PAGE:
From a financial standpoint, single payor would appear to save trillions. The tradeoff is that the government would be calling all the shots - hence the massive resistance to single payor, despite propaganda that claims to support it. I do not support single payor UNLESS it were for basic, preventative care.

In the meantime, the non-profits and the Governor, instead of sniping at one another and suing one another like crazy, should channel their energies and ask WHY health costs are so high and WHERE the source of the money sink is. They say sunshine is the best disinfectant; why not let it shine?

I apologize for the long post.

Anonymous said...

Barry;

I understand and agree with your point about transparency but I just don't know enough about the legal and political aspects surrounding it. As for physicians, I hate to say this but, if the patient wants to go to Mass General, no doctor I know would fight them on that unless there were very significant reasons - and if those reasons were financial incentives, I supppose the docs could be accused of conflict of interest. This is not an easy situation.

My frustration is with the way in which everyone involved - providers, insurers, employers, regulators, and patients - points to everyone else as 'the problem'. If each one of them proactively took some responsibility for concrete actions to decrease medical costs on their own, I think it could add up.

Providers: learn to practice/deliver care more efficiently at lower cost.
Insurers: work to incentivize providers to lower costs and resist exorbitant demands for price increases. Try to act more as a patient advocate instead of a cost-pass-through claims processor. (In my view, BCBS just plain rolled over without even a token fight. Even if they knew Partners dominated the market, didn't mean they couldn't publicize the exorbitant request, point out the high costs in the Partners' system, and be clear they are being dragged into compliance - and then don't whine about it later.)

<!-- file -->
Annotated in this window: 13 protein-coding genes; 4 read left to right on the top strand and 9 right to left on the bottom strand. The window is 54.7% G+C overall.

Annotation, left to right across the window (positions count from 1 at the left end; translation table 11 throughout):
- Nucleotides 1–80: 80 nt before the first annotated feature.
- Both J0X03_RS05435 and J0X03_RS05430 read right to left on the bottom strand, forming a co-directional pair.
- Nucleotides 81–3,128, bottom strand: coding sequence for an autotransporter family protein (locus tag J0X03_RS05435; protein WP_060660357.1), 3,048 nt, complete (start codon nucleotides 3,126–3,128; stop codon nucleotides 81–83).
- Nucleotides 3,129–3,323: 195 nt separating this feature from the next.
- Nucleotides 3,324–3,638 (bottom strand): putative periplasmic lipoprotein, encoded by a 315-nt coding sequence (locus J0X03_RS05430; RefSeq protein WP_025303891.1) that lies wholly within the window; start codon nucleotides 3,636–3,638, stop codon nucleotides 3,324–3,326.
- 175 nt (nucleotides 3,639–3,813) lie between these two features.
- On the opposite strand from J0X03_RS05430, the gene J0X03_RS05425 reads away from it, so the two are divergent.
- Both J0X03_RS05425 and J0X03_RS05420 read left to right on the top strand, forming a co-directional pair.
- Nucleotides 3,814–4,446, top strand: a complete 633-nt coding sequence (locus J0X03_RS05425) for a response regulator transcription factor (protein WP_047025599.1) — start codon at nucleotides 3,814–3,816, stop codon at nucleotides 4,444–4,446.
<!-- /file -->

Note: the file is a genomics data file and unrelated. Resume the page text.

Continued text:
Regulators: Paul has covered this one.
Patients: accept you don't have to go to a teaching hospital for a herniorraphy. Or be told so.
Employers: educate and incentivize employees along the above lines.

Spinning one's wheels deciding who is "THE problem" and complaining is getting us absolutely nowhere.

Sorry for a Health Care Blog- length comment! (:

nonlocal

Paul Levy said...

From Facebook:

John: It will be interesting to see the governor and his insurance commissioner defend their proposed rate caps in court. None of the five insurers who joined together to sue the state made any money in 2009. So now we can add the cost of supporting litigation to both our premiums and our tax bill.

Anonymous said...

A couple of points: Without getting into the politics or policy of the insurer rate debate, I imagine the admininstration is focusing on insurer rates because that is one of the few areas where the administration has existing statutory authority to do something--no changes in the law are necessary. If the governor wanted to do something about provider rates, other than use the bully pulpit and cajole, he needs new statutory authority, which he's requested from the legislature in the jobs bill he filed and, may request more of more of if he files a provider payment reform bill.

Just a small note to Paul: Not all the health plans lost money in 2009. Harvard Pilgrim made $24 million and Tufts made $14 million. A significant portion of the losses at a few of the other plans related to investment losses, not operations, which means that premiums were adequate to cover underwriting results. At the biggest plans, the losses had virtually no effect on underlying solvency based on the most common measures used by regulators.

Nancy

Barry Carol said...

nonlocal,

I appreciate your point about the difficulty most doctors would have in discouraging a patient from going to a particular hospital. I also understand the potential conflict of interest issue if there are financial incentives involved. This is why I also support tiering, especially for hospitals. If the patient were subject to an additional co-pay of $1,000 or even $500 to go to a high cost hospital, it might be enough to get his or her attention. However, to take Mass General as an example, with respect to conditions for which it earned a Center of Excellence designation, it could be a Tier 1 hospital for those but a Tier 2 or 3 for other care. The tradeoff here is increased complexity around insurance coverage as compared to narrow network products in exchange for broader choice.